Published on April 20th, 2017 | by Zuzanna Stanska
9 Things You Must Know About Joan Miro
Joan Miro was a Spanish painter, sculptor, and ceramicist born in Barcelona. His work has been interpreted as Surrealism but it’s difficult to put his works in any box. It’s a great time to remind you of his life as today it’s his birthday.
1. He was Catalan
Miro was the son of a blacksmith and jeweller who lived in Barcelona. He was a loud supporter of the Catalan independence movement, and shared its deep-rooted sense of the possibilities of liberty. He held on to his identity as a Catalan, as a freedom fighter. On the death of General Franco in 1975, the artist while asked what he had done to promote opposition to the dictator, answered simply: “Free and violent things.” You can easily spot this things in his works.
2. He was a Surrealist
Miro was among the first artists to develop automatic drawing which was the beginning of Surrealism as an art movement. Surrealist automatism is a method of art making in which the artist suppresses conscious control over the making process, allowing the unconscious mind to have great sway. However, Miro chose not to become an official member of the Surrealists as he wanted to be free to experiment with other artistic styles without compromising his position within the group.
3. But before that he had a Catalan Fauvist period
Miro’s early art, like that of the similarly influenced Fauves and Cubists exhibited on his first exhibition Barcelona, was clearly inspired by Vincent van Gogh and Paul Cézanne. Some scholars dub this works as Catalan Fauvist period of Miro.
4. Hemingway was among his fans
“When I first knew Miro,” Ernest Hemingway wrote in 1934, “he had very little money and very little to eat, and he worked all day every day for nine months painting a very large and wonderful picture called The Farm…” The Farm was bought by Hemingway (who was an art collector) but not without problems. Miro didn’t want to sell it, it was too important to him. But the writer agreed with Miró’s dealer to pay 5,000 francs for it, which, he recalled, “was four thousand two hundred and fifty francs more than I had ever paid for a picture…” When it was time to make the last payment he risked losing the painting because he didn’t have the money. On the final day he trawled around every bar he knew in Paris, with his friend John Dos Passos, borrowing cash, and eventually raised the funds.
“I would not trade it for any picture in the world,” he wrote. “It has in it all that you feel about Spain when you are there and all that you feel when you are away and cannot go there. No one else has been able to paint those two opposing things.” – wrote Hemingway.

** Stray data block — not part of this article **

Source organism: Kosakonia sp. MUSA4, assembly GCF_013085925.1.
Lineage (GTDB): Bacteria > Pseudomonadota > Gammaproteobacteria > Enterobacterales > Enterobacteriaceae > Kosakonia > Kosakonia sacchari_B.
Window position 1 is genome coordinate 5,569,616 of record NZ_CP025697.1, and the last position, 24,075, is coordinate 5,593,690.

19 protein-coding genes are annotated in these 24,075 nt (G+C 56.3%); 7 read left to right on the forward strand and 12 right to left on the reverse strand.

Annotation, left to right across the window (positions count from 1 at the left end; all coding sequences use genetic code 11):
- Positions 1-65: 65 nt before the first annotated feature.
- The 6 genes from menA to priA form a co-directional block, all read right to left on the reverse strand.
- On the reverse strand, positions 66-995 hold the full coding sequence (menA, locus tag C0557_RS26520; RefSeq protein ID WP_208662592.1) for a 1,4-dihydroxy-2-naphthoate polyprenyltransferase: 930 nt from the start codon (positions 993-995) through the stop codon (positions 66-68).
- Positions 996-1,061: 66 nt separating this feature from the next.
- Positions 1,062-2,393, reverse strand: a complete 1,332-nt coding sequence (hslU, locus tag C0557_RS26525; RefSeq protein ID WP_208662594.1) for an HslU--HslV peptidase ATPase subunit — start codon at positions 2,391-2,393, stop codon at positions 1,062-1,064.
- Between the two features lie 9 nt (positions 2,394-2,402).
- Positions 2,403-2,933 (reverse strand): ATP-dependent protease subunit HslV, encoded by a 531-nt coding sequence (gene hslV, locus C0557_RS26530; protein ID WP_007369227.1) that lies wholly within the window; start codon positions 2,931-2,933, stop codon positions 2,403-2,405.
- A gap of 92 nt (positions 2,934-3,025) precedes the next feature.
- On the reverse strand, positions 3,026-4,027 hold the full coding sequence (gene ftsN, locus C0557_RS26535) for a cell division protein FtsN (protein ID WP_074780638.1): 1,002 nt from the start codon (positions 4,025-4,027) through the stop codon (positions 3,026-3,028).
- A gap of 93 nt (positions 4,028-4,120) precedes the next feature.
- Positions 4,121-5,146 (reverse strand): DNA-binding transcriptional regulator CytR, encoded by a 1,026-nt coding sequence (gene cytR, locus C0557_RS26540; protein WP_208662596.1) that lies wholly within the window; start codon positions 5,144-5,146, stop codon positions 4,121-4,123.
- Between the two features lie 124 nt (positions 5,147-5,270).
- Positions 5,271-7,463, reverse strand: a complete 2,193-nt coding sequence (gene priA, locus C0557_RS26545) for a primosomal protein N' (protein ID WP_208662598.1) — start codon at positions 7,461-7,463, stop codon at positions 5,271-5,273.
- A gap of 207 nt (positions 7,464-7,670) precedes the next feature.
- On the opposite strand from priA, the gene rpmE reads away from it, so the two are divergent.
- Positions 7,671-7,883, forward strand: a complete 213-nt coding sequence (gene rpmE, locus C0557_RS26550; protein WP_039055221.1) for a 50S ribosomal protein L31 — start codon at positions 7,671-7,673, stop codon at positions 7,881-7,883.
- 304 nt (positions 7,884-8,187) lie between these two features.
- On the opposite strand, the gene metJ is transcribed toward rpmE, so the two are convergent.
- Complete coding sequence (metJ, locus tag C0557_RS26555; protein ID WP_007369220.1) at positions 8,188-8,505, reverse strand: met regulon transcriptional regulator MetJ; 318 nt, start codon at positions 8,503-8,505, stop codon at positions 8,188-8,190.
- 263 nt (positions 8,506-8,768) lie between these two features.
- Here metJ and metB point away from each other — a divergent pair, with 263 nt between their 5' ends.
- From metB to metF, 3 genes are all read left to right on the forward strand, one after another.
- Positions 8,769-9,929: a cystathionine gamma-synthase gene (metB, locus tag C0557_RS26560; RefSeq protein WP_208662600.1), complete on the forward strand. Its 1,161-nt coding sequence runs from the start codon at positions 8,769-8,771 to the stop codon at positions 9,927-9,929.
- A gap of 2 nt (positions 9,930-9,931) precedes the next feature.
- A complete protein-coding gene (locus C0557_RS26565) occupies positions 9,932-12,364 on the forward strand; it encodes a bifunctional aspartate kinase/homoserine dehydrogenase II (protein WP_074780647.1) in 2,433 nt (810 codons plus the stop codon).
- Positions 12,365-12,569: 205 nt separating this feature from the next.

5. Joan Miro was sensitive to the condition of the world
In 1930s, Miro worried about the state of Spain and Europe. “I had this unconscious feeling of impending disaster,” he later wrote. “Like before it rains; a heavy feeling in the head, aching bones, an asphyxiating dampness…” In another interview he said: “I am pessimistic, I am tragically pessimistic. No illusions are permitted. More violently than ever before there will be a struggle against everything that represents the pure value of the spirit.”
In this times, Miro found himself unable to draw anything but monsters. The margins of his sketchbooks are populated with visions of nightmarish couplings and weirdly erotic subhuman bodies.
6. André Breton wrote poems inspired by his Constellations
Between 1940 and 1941, Miro created the twenty-three gouache series Constellations. Revolving around celestial symbolism, Constellations earned the artist praise from André Breton, who seventeen years later wrote a series of poems, named after and inspired by Miró’s series. Constellations can be summed up by Miro’s own words: “I felt a deep desire to flee. I shut myself deliberately. The night, music and the stars began to play a role in my painting.”. In the series showed up the subjects of women, birds, and the moon, which would dominate his iconography for much of the rest of his career.
7. He created a tapestry for World Trade Center in New York
In 1974, Miró created a tapestry for the World Trade Center in New York City together with the Catalan artist Josep Royo. He had initially refused to do a tapestry, then he learned the craft from Royo and the two artists produced several works together. His World Trade Center Tapestry was displayed at the building and was one of the most expensive works of art lost during the September 11 attacks.
The work was an abstract design, with bright blocks of colour, red, green, blue and yellow, with black elements and a light brown background. Made of wool and hemp, it measured 20 × 35 feet (6.1 × 10.7 m) and weighed 4 tonnes.
8. He influenced American abstract expressionist
Miro been a significant influence on late 20th-century art, in particular the American abstract expressionist artists such as Motherwell, Calder, Gorky, Pollock, Matta and Rothko, while his lyrical abstractions and color field paintings were precursors of that style by artists such as Frankenthaler, Olitski and Louis.
9. Fundació Joan Miró was opened in Barcelona
A museum dedicated to his work, the Fundació Joan Miró, was established in his native Barcelona in 1975. The idea for the foundation was made in 1968 by the artist himself. He wanted treate a new building that would encourage particularly younger artists to experiment with contemporary art.